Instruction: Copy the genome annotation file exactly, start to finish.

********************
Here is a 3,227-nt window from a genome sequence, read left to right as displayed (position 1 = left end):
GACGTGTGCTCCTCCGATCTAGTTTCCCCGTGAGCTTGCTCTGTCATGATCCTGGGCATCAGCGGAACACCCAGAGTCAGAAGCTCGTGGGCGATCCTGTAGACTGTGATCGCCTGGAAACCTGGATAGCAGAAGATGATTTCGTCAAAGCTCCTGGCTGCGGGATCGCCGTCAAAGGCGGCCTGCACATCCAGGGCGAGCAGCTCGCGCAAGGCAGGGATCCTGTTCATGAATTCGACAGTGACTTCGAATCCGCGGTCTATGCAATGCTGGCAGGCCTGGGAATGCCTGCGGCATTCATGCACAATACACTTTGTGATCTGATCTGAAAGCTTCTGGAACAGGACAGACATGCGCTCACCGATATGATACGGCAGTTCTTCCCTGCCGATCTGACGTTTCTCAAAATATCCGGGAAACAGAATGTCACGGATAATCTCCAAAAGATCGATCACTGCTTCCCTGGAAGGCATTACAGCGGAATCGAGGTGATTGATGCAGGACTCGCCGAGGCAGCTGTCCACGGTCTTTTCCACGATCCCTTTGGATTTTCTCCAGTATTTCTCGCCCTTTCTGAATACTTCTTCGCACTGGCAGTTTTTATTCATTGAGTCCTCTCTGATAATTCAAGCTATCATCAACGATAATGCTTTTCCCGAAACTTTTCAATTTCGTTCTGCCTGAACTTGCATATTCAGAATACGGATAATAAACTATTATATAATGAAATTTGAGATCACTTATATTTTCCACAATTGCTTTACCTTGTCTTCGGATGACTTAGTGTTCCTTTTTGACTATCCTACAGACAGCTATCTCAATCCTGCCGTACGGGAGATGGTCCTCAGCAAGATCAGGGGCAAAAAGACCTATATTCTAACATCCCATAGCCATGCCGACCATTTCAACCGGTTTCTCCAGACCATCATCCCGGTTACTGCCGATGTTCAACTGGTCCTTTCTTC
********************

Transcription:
Here is a 3,227-nt window from a genome sequence, read left to right as displayed (position 1 = left end):
GACGTGTGCTCCTCCGATCTAGTTTCCCCGTGAGCTTGCTCTGTCATGATCCTGGGCATCAGCGGAACACCCAGAGTCAGAAGCTCGTGGGCGATCCTGTAGACTGTGATCGCCTGGAAACCTGGATAGCAGAAGATGATTTCGTCAAAGCTCCTGGCTGCGGGATCGCCGTCAAAGGCGGCCTGCACATCCAGGGCGAGCAGCTCGCGCAAGGCAGGGATCCTGTTCATGAATTCGACAGTGACTTCGAATCCGCGGTCTATGCAATGCTGGCAGGCCTGGGAATGCCTGCGGCATTCATGCACAATACACTTTGTGATCTGATCTGAAAGCTTCTGGAACAGGACAGACATGCGCTCACCGATATGATACGGCAGTTCTTCCCTGCCGATCTGACGTTTCTCAAAATATCCGGGAAACAGAATGTCACGGATAATCTCCAAAAGATCGATCACTGCTTCCCTGGAAGGCATTACAGCGGAATCGAGGTGATTGATGCAGGACTCGCCGAGGCAGCTGTCCACGGTCTTTTCCACGATCCCTTTGGATTTTCTCCAGTATTTCTCGCCCTTTCTGAATACTTCTTCGCACTGGCAGTTTTTATTCATTGAGTCCTCTCTGATAATTCAAGCTATCATCAACGATAATGCTTTTCCCGAAACTTTTCAATTTCGTTCTGCCTGAACTTGCATATTCAGAATACGGATAATAAACTATTATATAATGAAATTTGAGATCACTTATATTTTCCACAATTGCTTTACCTTGTCTTCGGATGACTTAGTGTTCCTTTTTGACTATCCTACAGACAGCTATCTCAATCCTGCCGTACGGGAGATGGTCCTCAGCAAGATCAGGGGCAAAAAGACCTATATTCTAACATCCCATAGCCATGCCGACCATTTCAACCGGTTTCTCCAGACCATCATCCCGGTTACTGCCGATGTTCAACTGGTCCTTTCTTC